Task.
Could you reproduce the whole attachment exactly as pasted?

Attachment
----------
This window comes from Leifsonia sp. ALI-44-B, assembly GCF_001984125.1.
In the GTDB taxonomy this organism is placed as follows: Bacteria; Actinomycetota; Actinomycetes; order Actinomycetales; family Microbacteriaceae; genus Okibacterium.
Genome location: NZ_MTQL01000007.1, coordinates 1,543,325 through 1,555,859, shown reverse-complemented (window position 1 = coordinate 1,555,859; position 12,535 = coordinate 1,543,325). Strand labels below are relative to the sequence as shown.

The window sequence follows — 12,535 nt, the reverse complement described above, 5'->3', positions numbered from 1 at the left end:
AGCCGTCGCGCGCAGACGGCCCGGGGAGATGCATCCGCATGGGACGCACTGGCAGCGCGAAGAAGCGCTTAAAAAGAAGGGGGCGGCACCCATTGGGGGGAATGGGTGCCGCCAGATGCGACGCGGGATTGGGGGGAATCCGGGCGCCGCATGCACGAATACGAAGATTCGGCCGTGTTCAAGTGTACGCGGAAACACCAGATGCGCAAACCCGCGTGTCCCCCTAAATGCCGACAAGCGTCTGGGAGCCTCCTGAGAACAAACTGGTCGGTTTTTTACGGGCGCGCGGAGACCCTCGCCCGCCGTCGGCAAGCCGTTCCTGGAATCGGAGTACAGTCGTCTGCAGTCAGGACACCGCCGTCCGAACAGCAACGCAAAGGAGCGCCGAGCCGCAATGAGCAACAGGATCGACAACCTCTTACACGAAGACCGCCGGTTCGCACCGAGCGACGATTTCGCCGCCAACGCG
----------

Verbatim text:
This window comes from Leifsonia sp. ALI-44-B, assembly GCF_001984125.1.
In the GTDB taxonomy this organism is placed as follows: Bacteria; Actinomycetota; Actinomycetes; order Actinomycetales; family Microbacteriaceae; genus Okibacterium.
Genome location: NZ_MTQL01000007.1, coordinates 1,543,325 through 1,555,859, shown reverse-complemented (window position 1 = coordinate 1,555,859; position 12,535 = coordinate 1,543,325). Strand labels below are relative to the sequence as shown.

The window sequence follows — 12,535 nt, the reverse complement described above, 5'->3', positions numbered from 1 at the left end:
AGCCGTCGCGCGCAGACGGCCCGGGGAGATGCATCCGCATGGGACGCACTGGCAGCGCGAAGAAGCGCTTAAAAAGAAGGGGGCGGCACCCATTGGGGGGAATGGGTGCCGCCAGATGCGACGCGGGATTGGGGGGAATCCGGGCGCCGCATGCACGAATACGAAGATTCGGCCGTGTTCAAGTGTACGCGGAAACACCAGATGCGCAAACCCGCGTGTCCCCCTAAATGCCGACAAGCGTCTGGGAGCCTCCTGAGAACAAACTGGTCGGTTTTTTACGGGCGCGCGGAGACCCTCGCCCGCCGTCGGCAAGCCGTTCCTGGAATCGGAGTACAGTCGTCTGCAGTCAGGACACCGCCGTCCGAACAGCAACGCAAAGGAGCGCCGAGCCGCAATGAGCAACAGGATCGACAACCTCTTACACGAAGACCGCCGGTTCGCACCGAGCGACGATTTCGCCGCCAACGCG